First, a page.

Trademark Tips - Genericide

Jonathan LA Phillips teaches Intellectual Property Law for the Entrepreneur at Bradley University. One of the more interesting topics, according to his students, is trademark genericide. Whether it is the interesting name or the fact that its an interesting concept to pontificate on, the students are more interested than usual. This post briefly explains genericide and provides some tips to avoid it.

As you may know, the primary function for a trademark is to identify the source of goods or services. In exchange for this source identification, which should prevent consumer confusion, society grants a trademark owner a sort-of monopoly over a word, design, color, scent, or other protectable matter. This is the essential trade off - no consumer confusion in exchange for the ownership of a word. Trademark owners exploit this monopoly by restricting their competitors from using their trademark in any way that is likely to confuse consumers.

Once they have a protectable MARK, many trademark owners build brands around it. They market their products and services under the MARK, trying to build up good will, awareness, and generate sales. If they are successful, someone hears about a good and immediately thinks of the MARK. But, what happens if they get too successful?

Aspirin used to be a trademark for a certain source of acetylsalicylic acid. Thermos used to be a trademark for a certain kind of beverage container.  Neither identify source of those goods anymore. Both words are generic. Aspirin is just... aspirin. A thermos are just... a thermos. The former MARKS lost their meaning as source identifiers to a company. Accordingly, the trademark owner lost any protectable rights in the word. The MARK died; hence, "genericide."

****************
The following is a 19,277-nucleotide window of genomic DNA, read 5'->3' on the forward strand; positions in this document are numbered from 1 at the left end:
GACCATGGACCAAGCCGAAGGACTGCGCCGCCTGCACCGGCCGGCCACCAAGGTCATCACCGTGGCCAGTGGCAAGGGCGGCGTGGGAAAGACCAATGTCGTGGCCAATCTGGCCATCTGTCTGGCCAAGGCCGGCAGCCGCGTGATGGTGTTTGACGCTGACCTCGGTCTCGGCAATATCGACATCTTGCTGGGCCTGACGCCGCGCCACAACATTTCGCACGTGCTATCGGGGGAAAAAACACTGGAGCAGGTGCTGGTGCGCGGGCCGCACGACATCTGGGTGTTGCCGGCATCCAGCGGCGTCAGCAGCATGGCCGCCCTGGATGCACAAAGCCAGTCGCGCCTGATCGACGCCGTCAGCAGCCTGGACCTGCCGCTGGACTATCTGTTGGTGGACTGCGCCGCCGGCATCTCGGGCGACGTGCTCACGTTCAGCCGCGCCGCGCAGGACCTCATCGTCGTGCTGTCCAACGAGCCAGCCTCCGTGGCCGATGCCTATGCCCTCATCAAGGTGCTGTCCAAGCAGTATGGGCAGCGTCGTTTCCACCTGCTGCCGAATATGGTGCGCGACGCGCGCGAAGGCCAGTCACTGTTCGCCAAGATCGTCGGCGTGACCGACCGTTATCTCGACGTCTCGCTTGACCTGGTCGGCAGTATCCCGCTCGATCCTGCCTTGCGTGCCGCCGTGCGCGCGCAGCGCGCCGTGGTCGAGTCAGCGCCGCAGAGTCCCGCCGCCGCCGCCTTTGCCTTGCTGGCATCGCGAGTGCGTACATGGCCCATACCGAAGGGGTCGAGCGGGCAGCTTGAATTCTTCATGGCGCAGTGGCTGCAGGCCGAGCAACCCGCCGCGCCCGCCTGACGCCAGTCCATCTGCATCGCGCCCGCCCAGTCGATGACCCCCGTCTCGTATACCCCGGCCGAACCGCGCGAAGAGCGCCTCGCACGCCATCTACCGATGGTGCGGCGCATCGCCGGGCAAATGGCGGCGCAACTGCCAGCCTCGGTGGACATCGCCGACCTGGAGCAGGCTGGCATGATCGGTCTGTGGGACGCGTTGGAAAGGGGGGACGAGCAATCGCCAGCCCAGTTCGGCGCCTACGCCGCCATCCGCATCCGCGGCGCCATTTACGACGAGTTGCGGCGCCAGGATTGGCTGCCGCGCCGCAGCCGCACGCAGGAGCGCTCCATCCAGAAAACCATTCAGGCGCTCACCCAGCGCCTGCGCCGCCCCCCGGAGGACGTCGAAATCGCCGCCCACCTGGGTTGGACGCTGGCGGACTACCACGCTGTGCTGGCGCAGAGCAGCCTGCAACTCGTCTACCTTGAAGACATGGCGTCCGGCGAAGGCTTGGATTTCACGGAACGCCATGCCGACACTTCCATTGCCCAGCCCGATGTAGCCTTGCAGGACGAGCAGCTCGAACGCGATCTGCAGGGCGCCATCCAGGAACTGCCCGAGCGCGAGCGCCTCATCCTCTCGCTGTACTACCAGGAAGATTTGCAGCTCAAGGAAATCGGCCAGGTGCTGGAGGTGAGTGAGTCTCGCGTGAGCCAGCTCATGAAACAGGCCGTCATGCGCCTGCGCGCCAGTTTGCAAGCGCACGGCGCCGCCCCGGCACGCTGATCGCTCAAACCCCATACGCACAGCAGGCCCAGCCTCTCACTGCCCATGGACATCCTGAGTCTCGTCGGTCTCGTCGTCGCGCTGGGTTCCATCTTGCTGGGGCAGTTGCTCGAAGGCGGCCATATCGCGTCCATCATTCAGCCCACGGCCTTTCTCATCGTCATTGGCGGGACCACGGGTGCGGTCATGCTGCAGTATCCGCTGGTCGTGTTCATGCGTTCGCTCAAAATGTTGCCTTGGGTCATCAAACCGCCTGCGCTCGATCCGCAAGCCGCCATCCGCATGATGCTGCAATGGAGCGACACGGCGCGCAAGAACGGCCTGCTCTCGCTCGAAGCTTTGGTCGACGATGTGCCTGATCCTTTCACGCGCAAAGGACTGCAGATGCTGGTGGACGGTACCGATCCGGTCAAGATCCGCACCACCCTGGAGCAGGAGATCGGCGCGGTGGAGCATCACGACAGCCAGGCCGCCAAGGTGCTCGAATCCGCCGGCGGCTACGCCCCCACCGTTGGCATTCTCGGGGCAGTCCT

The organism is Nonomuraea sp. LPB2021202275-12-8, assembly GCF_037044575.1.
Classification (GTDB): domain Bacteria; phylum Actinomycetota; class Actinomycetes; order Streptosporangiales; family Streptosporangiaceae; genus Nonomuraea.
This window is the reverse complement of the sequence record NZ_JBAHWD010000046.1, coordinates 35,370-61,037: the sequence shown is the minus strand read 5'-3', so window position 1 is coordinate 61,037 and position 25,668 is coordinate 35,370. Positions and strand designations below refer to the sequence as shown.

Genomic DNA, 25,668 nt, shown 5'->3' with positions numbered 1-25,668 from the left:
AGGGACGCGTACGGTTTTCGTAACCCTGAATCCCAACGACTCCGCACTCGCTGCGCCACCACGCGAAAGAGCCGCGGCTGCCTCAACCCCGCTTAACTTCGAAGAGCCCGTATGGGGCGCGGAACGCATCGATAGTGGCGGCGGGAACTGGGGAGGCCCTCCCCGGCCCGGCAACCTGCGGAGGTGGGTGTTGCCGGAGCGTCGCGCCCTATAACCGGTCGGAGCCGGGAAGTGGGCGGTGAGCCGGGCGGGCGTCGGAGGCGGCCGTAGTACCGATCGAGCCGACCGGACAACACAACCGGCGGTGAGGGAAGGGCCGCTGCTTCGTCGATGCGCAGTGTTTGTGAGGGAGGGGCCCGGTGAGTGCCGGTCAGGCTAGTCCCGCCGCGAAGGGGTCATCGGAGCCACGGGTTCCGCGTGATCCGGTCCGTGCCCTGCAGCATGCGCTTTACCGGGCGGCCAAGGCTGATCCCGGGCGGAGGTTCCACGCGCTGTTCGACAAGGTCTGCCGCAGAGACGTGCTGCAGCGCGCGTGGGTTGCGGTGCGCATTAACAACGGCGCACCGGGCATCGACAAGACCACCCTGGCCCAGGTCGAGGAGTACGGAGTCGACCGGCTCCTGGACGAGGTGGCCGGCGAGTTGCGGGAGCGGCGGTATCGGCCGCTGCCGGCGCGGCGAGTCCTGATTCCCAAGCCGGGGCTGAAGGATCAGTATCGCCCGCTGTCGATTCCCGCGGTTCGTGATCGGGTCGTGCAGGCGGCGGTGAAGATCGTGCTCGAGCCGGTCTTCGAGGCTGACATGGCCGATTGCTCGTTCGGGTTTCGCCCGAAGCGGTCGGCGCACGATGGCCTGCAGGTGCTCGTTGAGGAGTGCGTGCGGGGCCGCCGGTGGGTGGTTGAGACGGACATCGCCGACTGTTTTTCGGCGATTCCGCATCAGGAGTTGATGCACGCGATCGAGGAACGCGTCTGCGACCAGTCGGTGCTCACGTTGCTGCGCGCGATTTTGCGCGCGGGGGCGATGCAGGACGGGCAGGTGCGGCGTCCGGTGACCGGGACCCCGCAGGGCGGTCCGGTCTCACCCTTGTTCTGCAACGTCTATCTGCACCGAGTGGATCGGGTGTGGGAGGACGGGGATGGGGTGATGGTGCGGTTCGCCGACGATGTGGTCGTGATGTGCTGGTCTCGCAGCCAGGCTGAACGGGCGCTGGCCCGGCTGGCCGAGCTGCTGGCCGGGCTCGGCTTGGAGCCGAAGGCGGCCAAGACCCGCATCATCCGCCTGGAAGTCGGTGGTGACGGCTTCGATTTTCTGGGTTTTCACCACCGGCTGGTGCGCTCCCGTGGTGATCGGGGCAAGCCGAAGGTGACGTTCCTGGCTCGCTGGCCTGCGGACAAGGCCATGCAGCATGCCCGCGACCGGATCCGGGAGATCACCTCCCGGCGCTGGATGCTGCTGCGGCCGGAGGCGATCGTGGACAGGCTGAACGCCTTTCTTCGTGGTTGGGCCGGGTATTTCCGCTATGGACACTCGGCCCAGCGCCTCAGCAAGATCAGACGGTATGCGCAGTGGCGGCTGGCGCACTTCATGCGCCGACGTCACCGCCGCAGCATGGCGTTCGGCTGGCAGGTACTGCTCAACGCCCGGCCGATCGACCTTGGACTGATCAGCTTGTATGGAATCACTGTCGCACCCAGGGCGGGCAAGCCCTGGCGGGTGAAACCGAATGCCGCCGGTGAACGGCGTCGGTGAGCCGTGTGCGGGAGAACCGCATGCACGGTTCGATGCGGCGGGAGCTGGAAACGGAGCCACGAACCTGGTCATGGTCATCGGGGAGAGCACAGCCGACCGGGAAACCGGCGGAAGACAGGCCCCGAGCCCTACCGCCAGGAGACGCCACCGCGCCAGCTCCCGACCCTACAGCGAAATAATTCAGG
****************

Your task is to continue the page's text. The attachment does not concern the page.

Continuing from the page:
You might be able to think of other close calls:

  • Chapstick (a source identifier for a specific brand of lip balm)
  • Xerox (a source identifier for a specific copying machine brand)
  • Kleenex (a source identifier for a specific brand of facial tissue)
  • Google (a source identifier for a search engine)

These companies carefully tread the line of incredibly successful marketing and becoming generic. Here are a few tips to help you avoid crossing that line:

  • Always use a generic description in conjunction with your MARK. For example, thing "Q-Tip cotton swabs" or "Oreo cookies." The first word is the mark. The second is the generic term. Having both shows the dichotomy between source identifier and generic term.
  • Do not use your MARK as a verb. Many people say they are going to "Google that." Google's intellectual property attorneys wish they would "conduct a search using the Google search engine."
  • Capitalize the MARK as appropriate.
  • Put a (R) next to the MARK when you have a registration with the USPTO. Otherwise use the TM next to it. Be sure to put the designation next to the MARK, not the generic descriptor. For example, you might say "Scotch(R) brand adhesive tape. 

If you have any further questions or concerns, we encourage you to call our offices for a consultation. We also have a trademark brochure you can access from our Intellectual Property page. It may help you with some of your questions.